The Middleborough Historical Association, Inc. invites you to a summer Garden Party and Open House. Come join us for a very enjoyable and relaxing afternoon at the “Horse Latitudes Farm” located at 273 Thompson Street, Rt. 105, East Middleboro on Sunday, August 16, 2015 at 1:30 PM.
MIDDLEBOROUGH HISTORICAL ASSOCIATION presents
The Lincoln Assassination 150th Anniversary
Saturday, June 20 – 6:30 PM
in the Museum Carriage House
18 Jackson St., Middleborough
Posted May. 22, 2015 at 1:13 PM
MIDDLEBORO — The Middleborough Historical Museum will be opening for the 2015 season on May 30th. President, Doug Vantran, says volunteers have been hard at work setting new displays and getting the Museum ready for the opening. The museum is located at 18 Jackson St. (right behind the Police Station) and is opened every Wednesday and Saturday 12-3.
The Middleborough Historical Association (MHA) founded in 1922, is a private, non-profit organization that preserves the history of the Middleborough, MA area.
MHA saved two historic properties from demolition in the 1960s. The rescued 1820 mill houses and grounds became the Middleborough Historical Museum.
MHA has since grown into a valuable community resource with seven museum buildings, an impressive collection of Middleborough-related objects, an annual calendar of educational programs and a growing group of members and volunteers.
Anyone may join the Association. Our members come from all walks of life, but have one thing in common; they value local history. Members form the active volunteer workforce that guides, supports and operates the Museum.
The Middleborough Historical Museum is located in the Middleborough Center National Register Historic District. The seven building village includes two ca. 1820 mill houses. Three other structures were saved from demolition and relocated to the grounds; the West Side Whistle House, the Judge Wilkes Wood Law Office and the Sproat Tavern Outhouse. A blacksmith shop and a carriage house were later built to house museum exhibits.
The Museum contains a diverse collection rich in Middleborough connections including an operating Maxim fire truck, agricultural tools, household furnishings, military artifacts, photographs, manuscripts and a nationally known collection of “Tom Thumb” memorabilia. The museum is open for tours and special events from late spring through early fall.
From the Middleboro Gazette:
Posted Apr. 23, 2015 at 2:01 AM
MIDDLEBORO — If the walls of what is now known by some as “The Oliver House” could talk, they would have quite the story to tell, from its construction in 1769 as a likely wedding present to Judge Peter Oliver’s son and his bride, to seeing its sister-structure, the larger “Oliver Hall” which once stood on the same estate, burned down by revolutionaries, and finally its journey back into the care of the family whose direct descendants built it. Today, with the fate of the historic Middleboro estate now lying in the hands of town meeting voters, many, including Oliver-descendent Prue (Oliver) Harper, await to see what the next chapter in this 246-year-old story will entail.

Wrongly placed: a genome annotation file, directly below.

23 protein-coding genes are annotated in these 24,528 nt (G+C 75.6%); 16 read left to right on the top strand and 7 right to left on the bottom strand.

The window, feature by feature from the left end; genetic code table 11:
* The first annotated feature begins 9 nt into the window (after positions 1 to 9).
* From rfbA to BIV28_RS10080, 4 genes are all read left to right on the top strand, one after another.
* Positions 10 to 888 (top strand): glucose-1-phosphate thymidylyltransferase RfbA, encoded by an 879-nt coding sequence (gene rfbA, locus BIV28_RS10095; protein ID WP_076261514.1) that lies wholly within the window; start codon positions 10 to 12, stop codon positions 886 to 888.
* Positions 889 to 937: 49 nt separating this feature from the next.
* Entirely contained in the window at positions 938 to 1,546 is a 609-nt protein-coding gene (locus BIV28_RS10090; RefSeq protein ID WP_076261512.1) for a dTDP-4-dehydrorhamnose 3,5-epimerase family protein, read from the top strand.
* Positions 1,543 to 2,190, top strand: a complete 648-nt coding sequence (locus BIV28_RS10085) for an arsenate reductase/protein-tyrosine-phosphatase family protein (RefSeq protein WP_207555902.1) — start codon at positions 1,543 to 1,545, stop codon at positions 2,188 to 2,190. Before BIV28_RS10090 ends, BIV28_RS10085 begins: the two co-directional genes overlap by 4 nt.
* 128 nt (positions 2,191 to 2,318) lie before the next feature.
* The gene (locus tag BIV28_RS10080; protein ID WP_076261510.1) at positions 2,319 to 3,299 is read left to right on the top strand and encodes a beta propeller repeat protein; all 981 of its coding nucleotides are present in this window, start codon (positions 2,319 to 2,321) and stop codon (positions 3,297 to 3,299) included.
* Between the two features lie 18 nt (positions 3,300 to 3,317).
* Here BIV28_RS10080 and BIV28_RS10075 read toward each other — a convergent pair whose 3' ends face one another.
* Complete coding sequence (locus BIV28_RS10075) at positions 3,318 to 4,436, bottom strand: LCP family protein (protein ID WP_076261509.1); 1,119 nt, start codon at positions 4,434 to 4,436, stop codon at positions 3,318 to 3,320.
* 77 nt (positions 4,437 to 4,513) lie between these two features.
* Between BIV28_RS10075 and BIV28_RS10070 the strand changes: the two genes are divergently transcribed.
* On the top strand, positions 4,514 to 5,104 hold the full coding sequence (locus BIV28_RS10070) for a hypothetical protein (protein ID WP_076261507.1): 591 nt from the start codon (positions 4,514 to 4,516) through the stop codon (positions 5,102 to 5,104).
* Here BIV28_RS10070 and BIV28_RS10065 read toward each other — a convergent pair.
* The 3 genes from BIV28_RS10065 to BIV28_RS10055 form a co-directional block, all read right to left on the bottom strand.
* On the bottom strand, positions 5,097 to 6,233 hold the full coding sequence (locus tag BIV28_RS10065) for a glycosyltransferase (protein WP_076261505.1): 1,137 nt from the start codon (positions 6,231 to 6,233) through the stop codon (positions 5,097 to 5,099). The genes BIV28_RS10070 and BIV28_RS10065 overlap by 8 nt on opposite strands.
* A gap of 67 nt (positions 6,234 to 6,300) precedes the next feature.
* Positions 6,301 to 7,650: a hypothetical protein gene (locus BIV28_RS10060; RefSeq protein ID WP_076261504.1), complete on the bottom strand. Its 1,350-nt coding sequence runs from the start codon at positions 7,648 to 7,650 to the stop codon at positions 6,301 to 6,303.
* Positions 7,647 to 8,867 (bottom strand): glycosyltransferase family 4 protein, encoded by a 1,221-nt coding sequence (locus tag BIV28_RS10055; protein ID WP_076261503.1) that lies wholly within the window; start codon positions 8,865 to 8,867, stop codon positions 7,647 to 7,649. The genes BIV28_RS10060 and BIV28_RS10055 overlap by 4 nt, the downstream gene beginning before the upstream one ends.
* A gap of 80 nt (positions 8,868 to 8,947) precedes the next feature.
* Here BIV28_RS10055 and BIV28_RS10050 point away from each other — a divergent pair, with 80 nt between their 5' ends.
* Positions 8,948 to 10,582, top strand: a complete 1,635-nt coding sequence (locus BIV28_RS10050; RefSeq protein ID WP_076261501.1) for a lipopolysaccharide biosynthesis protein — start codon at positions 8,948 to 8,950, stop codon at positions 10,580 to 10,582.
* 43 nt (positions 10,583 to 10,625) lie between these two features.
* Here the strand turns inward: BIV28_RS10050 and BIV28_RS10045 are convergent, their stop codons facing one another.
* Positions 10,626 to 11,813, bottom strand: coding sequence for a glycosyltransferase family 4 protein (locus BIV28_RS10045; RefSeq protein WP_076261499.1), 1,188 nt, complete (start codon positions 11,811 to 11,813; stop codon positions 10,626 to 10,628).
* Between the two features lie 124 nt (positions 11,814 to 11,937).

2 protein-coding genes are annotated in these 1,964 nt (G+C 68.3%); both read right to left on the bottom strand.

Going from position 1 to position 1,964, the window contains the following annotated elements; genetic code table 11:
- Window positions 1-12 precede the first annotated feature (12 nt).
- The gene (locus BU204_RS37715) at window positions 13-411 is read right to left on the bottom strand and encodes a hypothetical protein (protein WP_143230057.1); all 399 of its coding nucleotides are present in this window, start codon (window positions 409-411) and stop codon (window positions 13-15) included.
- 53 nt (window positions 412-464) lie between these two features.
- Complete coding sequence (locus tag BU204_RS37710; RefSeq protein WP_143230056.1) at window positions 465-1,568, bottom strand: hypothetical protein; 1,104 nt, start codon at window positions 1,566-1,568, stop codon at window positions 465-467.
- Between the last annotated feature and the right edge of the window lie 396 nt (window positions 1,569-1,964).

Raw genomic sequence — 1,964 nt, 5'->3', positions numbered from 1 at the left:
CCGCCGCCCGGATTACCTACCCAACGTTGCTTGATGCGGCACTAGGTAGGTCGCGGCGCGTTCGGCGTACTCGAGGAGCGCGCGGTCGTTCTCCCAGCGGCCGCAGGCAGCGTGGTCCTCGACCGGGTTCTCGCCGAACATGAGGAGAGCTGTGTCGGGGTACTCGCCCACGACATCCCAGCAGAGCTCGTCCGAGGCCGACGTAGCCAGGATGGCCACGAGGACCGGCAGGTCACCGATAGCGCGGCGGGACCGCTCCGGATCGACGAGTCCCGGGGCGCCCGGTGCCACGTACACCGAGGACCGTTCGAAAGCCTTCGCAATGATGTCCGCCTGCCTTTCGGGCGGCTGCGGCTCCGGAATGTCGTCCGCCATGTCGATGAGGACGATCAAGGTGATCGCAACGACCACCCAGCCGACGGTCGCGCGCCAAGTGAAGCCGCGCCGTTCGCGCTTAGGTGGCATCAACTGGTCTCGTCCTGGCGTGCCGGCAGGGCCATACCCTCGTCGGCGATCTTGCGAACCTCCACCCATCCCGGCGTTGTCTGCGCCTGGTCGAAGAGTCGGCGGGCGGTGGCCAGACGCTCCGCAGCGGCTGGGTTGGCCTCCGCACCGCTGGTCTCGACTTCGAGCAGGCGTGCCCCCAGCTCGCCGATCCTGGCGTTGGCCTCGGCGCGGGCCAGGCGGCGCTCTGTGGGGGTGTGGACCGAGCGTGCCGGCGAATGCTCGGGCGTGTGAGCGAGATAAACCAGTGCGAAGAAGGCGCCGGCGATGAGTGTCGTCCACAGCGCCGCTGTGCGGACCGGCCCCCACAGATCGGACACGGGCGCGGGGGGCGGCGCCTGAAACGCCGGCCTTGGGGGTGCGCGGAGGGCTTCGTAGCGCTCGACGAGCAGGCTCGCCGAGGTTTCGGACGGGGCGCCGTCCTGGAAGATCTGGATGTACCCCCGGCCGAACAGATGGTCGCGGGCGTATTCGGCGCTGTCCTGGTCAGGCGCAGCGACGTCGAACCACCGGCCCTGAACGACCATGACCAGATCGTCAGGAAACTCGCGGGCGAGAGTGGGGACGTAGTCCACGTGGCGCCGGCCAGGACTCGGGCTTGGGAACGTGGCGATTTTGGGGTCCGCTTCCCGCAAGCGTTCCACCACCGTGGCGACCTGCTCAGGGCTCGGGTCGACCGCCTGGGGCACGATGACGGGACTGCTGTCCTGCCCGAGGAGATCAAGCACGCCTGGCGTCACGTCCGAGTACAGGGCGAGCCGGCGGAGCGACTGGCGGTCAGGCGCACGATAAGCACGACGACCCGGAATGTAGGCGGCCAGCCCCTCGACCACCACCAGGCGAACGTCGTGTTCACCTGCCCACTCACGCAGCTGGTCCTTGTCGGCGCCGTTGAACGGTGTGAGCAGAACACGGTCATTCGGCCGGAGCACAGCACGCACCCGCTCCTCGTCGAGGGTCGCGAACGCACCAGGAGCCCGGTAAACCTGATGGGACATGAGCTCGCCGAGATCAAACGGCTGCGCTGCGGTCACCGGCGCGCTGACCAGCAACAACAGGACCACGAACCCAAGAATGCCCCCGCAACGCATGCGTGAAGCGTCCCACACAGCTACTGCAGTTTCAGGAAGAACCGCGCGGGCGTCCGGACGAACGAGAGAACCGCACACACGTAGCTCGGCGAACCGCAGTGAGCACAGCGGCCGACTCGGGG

According to historical record, the existing Oliver House was originally dubbed “The Small Oliver House” due to the fact that it was adjacent to Oliver Hall — a larger structure built prior that served as home to Judge Peter Oliver. The Small Oliver House was built around the time when Judge Oliver’s son, Dr. Peter Oliver, Jr. was marrying then-Lt. Governor Thomas Hutchinson’s daughter Sally, leading historians to believe that the house was a wedding gift from the judge. Judge Oliver, who started an iron mill across the way at today’s Oliver Mill Park, would eventually become a local target due to his loyalties to Britain during Revolutionary times. After he fled to Britain, his Oliver Hall was burned down. The Small Oliver House and its contents were later claimed by the commonwealth.
The estate, with Small Oliver House still intact, would be passed down through several families before landing back in the ownership of an Oliver, which occurred when Prue Harper’s father, one of several namesakes to Judge Peter Oliver in the generations that followed, learned the property was for sale back in the 40s.
Harper, 82, now living in Manhattan, says though it was quite a process, her parents enjoyed seeing the historic building being restored step by step.
“Around the end of World War II when it came on the market, my father decided to buy it. He knew it was an important place, not just for our family, but in history, and wanted to see that it was taken care of,” she said. “It was in very bad condition at the time, but my father liked that it still had the original floors, moldings, staircases, furnishings and so many things like that, so he thought it was well worth preserving. And it was a lot of work but they had fun doing it. They got great pleasure from seeing it all come together because it was all being done out of love.”